Trump EPA Lauds Unfinished Hudson Cleanup

If at first you don’t succeed, pretend failure is success.
The Hudson River Valley seen from observation point Bear Mountain Bridge Road

If at first you don’t succeed, pretend failure is success.

That appears to be the message from the Trump EPA in its “Five Year Review” report released last week on one of the longest and highest profile chemical cleanups in U.S. history—the removal of toxic PCBs from the Hudson River.

Nearly 200 miles in length, and running through the heart of the most populated region in the country, EPA declared the bulk of the Hudson River a Superfund site (i.e., a contaminated waste site) after it was discovered that the General Electric corporation or “GE” had dumped millions of pounds of PCBs in the river over several decades.

Although we’ve known PCBs are really bad for a really long time (Congress banned their manufacture in 1979), it took decades of arm twisting and public outcry to get GE to agree to a cleanup plan negotiated between the company and EPA. With that plan now largely complete, there’s only one big problem—the river is still teeming with PCBs.

Along the Hudson River in Northern Manhattan

The Five Year Review is EPA’s appraisal of the cleanup it designed and the agency’s latest attempt to paper over the project’s shortcomings. To understand why the rose-colored assessment should be taken with a healthy dose of salt, some background is helpful.

In essence, EPA tried to fix a very big mess by partially cleaning up part of the river. The agency guessed that if GE dug out a portion of the PCBs buried in the most contaminated portion of the river (the “Upper Hudson” or upper 40 miles of the site), the benefits—including cleaner fish and cleaner water—would literally trickle down to the rest of the site (the “Lower Hudson” or the other 160 miles).

While it may have looked like a good plan at the time, EPA later found out that the river was two to three times more contaminated than expected. Despite this troubling discovery, EPA soldiered on with the same plan largely as is. The result is somewhat of a tale of two rivers. Here’s the breakdown:

Coxsackie, NY on Hudson River

Upper Hudson – The good news is that, in the areas that EPA ordered PCBs dug up or “dredged” and disposed of, there has been improvement. The bad news is that this improvement is seen mainly in the areas that were fully dredged. Elsewhere, the recovery is happening much slower than expected—so much so that it may be generations longer than anticipated for it to be safe to eat Hudson River fish on a regular basis, or even at all.

Lower Hudson – Only bad news here. As it turns out, the “trickle down” effect EPA was hoping for didn’t really happen, meaning that the cleanup didn’t have a big impact on approximately 80% of the site.

EPA doesn’t dispute the data (so we’re not quite in the realm of “alternative facts”), but it does have a funny way of looking at it.

EPA has long used fish as the benchmark for a clean and safe river. EPA picked the current cleanup plan—which included dredging and a rest period for PCBs to cycle out of the river—because it was expected to make Hudson fish safe to eat within a certain timeframe. Now that it looks like that timeframe may be decades longer than expected, instead of facing the music, EPA is looking to change the definition of success.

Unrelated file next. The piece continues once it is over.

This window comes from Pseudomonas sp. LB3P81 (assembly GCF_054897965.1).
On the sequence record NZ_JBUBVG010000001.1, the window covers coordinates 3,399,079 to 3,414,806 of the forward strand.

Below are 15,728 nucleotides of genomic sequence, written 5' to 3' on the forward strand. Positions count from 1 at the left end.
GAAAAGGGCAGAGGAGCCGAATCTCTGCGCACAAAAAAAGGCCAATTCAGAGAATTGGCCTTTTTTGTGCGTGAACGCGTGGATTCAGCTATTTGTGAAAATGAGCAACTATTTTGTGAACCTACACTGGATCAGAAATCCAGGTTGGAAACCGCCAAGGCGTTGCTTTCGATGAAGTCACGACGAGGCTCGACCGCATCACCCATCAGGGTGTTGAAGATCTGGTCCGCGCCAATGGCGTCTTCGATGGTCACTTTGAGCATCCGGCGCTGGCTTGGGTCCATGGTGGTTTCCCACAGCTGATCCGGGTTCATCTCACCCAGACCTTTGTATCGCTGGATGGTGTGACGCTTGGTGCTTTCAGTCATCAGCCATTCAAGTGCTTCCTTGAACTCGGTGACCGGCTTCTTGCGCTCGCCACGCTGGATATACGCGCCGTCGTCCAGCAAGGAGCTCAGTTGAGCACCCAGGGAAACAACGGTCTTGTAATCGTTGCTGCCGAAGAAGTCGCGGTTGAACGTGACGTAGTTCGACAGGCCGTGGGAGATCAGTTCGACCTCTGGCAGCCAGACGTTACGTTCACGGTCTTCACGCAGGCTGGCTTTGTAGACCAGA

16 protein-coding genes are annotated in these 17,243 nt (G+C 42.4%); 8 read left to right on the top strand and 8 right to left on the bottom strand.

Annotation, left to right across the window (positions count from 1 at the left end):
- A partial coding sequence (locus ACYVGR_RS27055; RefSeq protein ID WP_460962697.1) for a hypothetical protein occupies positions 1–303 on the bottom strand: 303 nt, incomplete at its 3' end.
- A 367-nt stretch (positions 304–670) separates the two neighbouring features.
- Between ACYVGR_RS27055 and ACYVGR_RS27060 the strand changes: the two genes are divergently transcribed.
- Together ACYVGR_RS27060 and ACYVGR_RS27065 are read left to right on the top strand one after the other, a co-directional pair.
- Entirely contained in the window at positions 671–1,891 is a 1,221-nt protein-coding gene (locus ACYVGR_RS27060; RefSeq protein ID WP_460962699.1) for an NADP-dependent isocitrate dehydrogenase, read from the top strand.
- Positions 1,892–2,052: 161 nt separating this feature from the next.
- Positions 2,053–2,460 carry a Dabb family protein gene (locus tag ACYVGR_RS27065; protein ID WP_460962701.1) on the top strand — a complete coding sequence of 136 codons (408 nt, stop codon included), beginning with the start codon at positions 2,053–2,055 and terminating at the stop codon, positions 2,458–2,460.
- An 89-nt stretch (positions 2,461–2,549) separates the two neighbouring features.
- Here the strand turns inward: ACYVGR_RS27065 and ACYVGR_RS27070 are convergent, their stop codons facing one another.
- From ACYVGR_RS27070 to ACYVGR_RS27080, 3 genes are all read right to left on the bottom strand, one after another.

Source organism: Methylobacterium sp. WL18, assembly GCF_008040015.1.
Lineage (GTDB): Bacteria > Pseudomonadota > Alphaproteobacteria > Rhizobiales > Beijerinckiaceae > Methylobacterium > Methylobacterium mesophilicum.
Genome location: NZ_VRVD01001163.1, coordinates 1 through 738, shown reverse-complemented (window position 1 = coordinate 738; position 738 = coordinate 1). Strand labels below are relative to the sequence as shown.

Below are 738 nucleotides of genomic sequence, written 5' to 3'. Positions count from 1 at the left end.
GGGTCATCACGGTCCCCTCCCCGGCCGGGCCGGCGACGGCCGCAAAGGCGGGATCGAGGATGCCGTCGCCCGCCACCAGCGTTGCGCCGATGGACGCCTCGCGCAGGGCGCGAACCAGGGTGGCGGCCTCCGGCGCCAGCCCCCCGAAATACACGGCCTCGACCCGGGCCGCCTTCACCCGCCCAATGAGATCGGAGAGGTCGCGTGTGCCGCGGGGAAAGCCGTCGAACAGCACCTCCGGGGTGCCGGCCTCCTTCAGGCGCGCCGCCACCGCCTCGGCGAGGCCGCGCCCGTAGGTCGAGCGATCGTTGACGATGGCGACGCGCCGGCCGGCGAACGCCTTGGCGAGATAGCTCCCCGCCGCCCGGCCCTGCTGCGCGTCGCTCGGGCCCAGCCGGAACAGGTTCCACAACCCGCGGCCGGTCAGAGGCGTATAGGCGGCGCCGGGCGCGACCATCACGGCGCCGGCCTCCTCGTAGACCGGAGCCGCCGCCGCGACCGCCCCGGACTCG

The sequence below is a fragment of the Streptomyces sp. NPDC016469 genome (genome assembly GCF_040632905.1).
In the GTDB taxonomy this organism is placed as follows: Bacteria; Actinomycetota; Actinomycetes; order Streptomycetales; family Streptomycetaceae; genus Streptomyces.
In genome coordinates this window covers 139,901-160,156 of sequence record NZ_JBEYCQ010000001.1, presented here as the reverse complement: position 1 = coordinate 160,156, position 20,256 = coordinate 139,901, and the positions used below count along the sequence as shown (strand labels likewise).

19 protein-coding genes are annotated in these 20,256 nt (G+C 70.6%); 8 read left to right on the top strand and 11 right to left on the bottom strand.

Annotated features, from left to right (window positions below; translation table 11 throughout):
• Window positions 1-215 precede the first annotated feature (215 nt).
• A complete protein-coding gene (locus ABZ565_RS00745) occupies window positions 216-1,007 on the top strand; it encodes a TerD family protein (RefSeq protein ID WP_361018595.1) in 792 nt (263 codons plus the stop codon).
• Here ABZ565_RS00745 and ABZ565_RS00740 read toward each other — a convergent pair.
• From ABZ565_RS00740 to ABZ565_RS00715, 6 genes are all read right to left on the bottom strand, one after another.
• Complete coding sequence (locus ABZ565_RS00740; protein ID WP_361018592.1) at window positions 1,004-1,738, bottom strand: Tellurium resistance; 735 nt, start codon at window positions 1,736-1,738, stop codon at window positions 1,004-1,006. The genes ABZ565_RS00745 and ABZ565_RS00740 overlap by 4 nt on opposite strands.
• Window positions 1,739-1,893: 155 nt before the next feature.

They’re saying that even though the cleanup “is not yet protective of human health and the environment,” the success of the cleanup can only be measured after the rest period, but they don’t specify how long that period can be. In other words, whether it’s ten years, a hundred years, or just before the end of time, it doesn’t make a difference to EPA—as long as the river is safe some day, then the agency is happy to declare “mission accomplished.”

Additionally, while the agency officially determined that the cleanup “will be protective,” it also notes that eight more years of data is needed to know for sure. This in itself is kind of a paradox—how can EPA conclude that the cleanup “will be protective,” while acknowledging that it lacks essential data showing that to be true?

With all the distressing data, questionable conclusions, and goal-post moving, it’s no wonder that EPA and it’s chosen cleanup have been publicly criticized by the State of New York, NOAA, and elected officials.

You, too, have a chance to speak up for the Hudson River. Until September 1, 2017, you can write EPA to comment on the Five Year Review before it is made final, so mail or email your comments to:

Gary Klawinski, Director
EPA Region 2, Hudson River Office
187 Wolf Road, Suite 303
Albany, NY 12205


The EPA also plans to hold two public information meetings during the public comment period:

Wednesday, June 28, 2017
6 p.m. – 8 p.m.
Poughkeepsie Grand Hotel
Terrace Ballroom
40 Civic Center Plaza
Poughkeepsie, NY 12601


Wednesday, July 19, 2017
6 p.m. – 8 p.m.
The Saratoga Hilton
Saratoga Ballroom - Room 1
534 Broadway
Saratoga Springs, NY 12866

Nothing’s yet written in stone, so if you care about the Hudson River, make your voice heard! We’ll be doing the same.

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